Weather deteriorates; relief rescue operations hampered in Uttarakhand

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Dehradun : There is a virtual stream of people at the Jollygrant airport here, with photographs of their near and dears, who have yet to be located in the chaar dham yatra, who close in as a helicopter bringing in those being rescues touches down.

As they look hopefully at the survivors who alight from the choppers, their next move is to show the photographs to those who have alighted, if they have seen their near ones anywhere during the ordeal that has now entered the ninth day today.

And when the day sets in, they move on to Haridwar and Rishikesh railway stations asking the survivors there the same questions. Most have so far been disappointed.

Even as the state government authorities claim that about 80,000 people have been rescued from the chaar dham yatra route and from Kedarnath, Badrinath and other places, the fact of the situation remains that about 15,000 to 20,000 people are still awaiting evacuation, and one does not know in what mental and physical state they are in.

Official sources here confirmed that in the absence of any foolproof information, the authorities are working on ‘guesstimates’. There is no official record of how many people were in the chaar dham yatra when the tragedy struck and all we have a are figures of those who have been evacuated by helicopters.

How many have managed to come out by road with the help of the army and para-military forces is not officially recorded, but arrivals at Rishikesh, Dehra Dun, Haridwar are being taken into account, they maintained.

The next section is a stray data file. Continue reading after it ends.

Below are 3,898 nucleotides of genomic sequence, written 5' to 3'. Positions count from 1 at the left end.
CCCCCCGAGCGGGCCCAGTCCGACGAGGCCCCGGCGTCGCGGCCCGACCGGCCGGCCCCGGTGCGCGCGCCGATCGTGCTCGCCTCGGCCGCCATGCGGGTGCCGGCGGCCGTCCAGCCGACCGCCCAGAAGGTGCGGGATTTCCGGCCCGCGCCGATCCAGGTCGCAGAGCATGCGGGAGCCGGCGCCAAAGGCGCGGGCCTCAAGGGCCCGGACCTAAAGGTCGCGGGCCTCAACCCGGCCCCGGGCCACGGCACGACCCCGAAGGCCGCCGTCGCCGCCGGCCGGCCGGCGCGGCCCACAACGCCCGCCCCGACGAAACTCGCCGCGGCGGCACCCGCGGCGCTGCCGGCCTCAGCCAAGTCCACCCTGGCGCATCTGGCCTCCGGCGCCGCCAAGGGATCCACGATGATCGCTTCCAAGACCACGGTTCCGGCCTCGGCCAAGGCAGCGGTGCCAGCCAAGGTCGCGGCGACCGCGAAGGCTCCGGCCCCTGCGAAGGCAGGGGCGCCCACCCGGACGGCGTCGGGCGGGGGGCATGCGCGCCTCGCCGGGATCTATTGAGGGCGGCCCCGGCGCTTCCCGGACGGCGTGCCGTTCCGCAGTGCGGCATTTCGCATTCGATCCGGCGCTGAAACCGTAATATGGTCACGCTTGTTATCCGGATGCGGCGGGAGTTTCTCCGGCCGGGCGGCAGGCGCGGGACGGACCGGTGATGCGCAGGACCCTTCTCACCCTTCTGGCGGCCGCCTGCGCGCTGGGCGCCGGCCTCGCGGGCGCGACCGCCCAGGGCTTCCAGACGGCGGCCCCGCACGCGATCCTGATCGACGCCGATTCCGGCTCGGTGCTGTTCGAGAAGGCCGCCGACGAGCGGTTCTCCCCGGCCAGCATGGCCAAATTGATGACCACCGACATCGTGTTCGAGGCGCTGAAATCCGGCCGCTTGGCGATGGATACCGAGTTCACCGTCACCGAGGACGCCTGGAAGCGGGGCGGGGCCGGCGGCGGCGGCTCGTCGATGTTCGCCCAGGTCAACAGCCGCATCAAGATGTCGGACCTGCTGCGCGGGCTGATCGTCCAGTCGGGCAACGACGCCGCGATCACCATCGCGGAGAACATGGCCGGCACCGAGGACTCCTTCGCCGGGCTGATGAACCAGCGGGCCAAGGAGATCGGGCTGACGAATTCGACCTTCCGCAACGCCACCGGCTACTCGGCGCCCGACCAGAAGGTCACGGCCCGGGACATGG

Asserting that no doubt it was the worst ever tragedy to have struck this small mountain state, and the rescue and relief operations were of mammoth proportions, they said that even the army and IAF authorities had perhaps never taken such a big exercise of rescue and relief in such difficult topography and terrain.

They said that as of now most of the pilgrims are stranded at Badrinath, while there are are reports of some being stranded at various other places.

“But most of those who are stranded at various other places are those who are sick or injured and their immediate family members not wanting ti leave them. The army is now undertaking operations to bring these people by carrying them till the roadheads, so that they can be transported by road or airlifted”, they added.

However, with the weather taking a run for the worse, rescue and relief operations had been adversely hit. Helicopter flights had either to be stopped or they were delayed for hours, adding to the misery of those who have been bearing the pains of the natural disaster for nine days.

The rains have also brought about fresh threats of landslides and landslips, which could injure or kill some of thos who are stranded at crucial places.

With the met department forecast that there could be moderate to heavy rains in most of the affected areas of Uttarakhad till June 28, with possibility of cloudburst at one or two places has only put the state machinery in an alert situation.